Kampala, Uganda | THE INDEPENDENT | A number of private schools around Kampala have intensified security surveillance in an effort to protect pupils from possible kidnappers. The move follows an increase in kidnaps for ransom, involving both children and adults.
In an interview with Uganda Radio Network, the Principal Administrator at Kampala Parents School Daphine Kato says as a measure of security, all parents are tasked to bring and pick their children from school in person. The school has also installed CCTV Camera’s around the premises to ensure 24-hour surveillance of the facility.
Kampala Parents school is battling a case filed a four-year-old pupil for neglecting its responsibilities leading to her kidnap, more than one year ago. The minor, Faith Emmanuel Poni, filed the suit through her next friend Brian Kasajja suing the school alongside its staff Annet Kirabo Namusoke and Daphne Kato, the Principal Administrator.
The girl, a daughter of Emmanuel Daud Tombe, the South Sudan Consul in Uganda was kidnapped from Kampala Parents School on March 14, 2017, and held captive for four days. Her captors demanded a ransom of 18 million Shillings from her parents before her rescue by the Police Flying Squad.
She later faulted the school for failing to provide an adequate system of supervision and surveillance on its employees and failing to have a clear security system on child safety resulting into her kidnap on the fateful day. She also faulted the teacher and the administrator for willful failure to notice a non-authorized person who entered the school during official working hours.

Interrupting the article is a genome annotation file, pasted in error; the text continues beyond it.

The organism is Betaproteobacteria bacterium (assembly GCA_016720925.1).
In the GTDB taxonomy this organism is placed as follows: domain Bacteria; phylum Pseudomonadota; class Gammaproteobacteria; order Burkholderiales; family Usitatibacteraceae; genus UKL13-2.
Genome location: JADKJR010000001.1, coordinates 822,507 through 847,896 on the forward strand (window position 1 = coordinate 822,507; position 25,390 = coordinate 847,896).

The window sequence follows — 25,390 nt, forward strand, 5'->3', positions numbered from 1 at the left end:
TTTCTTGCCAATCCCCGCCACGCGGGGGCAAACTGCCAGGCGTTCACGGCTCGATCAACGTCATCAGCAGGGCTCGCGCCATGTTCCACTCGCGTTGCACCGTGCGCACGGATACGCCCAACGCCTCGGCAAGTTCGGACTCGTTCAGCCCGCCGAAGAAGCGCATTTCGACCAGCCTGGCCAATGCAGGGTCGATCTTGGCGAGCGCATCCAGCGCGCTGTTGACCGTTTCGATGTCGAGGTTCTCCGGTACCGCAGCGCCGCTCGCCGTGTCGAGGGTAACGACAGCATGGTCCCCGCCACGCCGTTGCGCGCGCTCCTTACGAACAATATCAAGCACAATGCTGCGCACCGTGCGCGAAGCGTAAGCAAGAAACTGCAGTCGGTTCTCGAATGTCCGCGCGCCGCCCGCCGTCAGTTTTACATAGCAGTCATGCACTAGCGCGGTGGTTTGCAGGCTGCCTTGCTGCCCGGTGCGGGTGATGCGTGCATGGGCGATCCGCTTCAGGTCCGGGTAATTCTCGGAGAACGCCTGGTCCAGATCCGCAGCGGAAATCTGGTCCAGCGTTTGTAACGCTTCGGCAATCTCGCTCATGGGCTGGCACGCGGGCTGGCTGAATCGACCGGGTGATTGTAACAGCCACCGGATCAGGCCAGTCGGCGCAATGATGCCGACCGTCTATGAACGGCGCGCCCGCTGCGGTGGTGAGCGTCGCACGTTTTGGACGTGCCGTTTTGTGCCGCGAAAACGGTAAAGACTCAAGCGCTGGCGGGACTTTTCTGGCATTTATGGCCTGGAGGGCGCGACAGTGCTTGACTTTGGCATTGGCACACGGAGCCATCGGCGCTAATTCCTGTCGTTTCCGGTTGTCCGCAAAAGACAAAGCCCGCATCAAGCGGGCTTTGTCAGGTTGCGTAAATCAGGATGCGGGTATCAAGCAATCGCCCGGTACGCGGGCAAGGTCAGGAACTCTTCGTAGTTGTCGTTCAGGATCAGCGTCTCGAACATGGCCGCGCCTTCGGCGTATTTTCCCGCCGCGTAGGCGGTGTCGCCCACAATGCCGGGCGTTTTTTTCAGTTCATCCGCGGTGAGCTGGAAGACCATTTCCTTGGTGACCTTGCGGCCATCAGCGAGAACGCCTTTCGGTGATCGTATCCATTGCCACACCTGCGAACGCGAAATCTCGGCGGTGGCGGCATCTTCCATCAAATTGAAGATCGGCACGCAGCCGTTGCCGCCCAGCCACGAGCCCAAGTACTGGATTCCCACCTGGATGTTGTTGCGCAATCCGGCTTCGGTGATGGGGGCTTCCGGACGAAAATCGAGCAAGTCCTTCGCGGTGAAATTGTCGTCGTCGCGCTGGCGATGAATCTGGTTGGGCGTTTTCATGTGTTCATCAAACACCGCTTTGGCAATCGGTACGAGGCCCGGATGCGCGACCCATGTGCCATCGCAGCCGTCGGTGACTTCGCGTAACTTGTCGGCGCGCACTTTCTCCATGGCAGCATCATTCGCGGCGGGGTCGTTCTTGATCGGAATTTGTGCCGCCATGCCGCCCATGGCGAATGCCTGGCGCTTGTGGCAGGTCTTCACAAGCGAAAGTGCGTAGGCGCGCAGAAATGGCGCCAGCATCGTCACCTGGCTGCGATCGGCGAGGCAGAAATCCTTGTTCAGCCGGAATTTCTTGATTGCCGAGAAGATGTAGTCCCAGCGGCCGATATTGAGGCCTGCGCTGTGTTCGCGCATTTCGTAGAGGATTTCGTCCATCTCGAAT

However, Kato says all stakeholders should work for the safety of the children since they are a resource of the nation.
Security Cameras are equally visible in Kabojja Junior School in Kololo and a number of other private schools in the suburbs of the city. At Greenhill academy, whoever picks a child signs in a book that is controlled by the class teachers?.
Margaret Musoke, a parent who spoke to Uganda Radio Network cautioned parents against allowing minors to commute without adults in sight. She says given the trend of criminal acts against children within Kampala and upcountry towns, parents should be mindful of the security of their children without compromise.
But the situation is not the same in Naguru Katali Primary School, one of the UPE schools in Kampala, where Patrick Kakome, the head teacher could not divulge any information, referring our reporter to Kampala Capital City Authority-KCCA.
A spot check by URN in the slum areas of Kamwokya indicated that a number of school guards are not bothered, and allow free entry and exit of strangers to the school premises, a signal that children could easily be exposed to danger.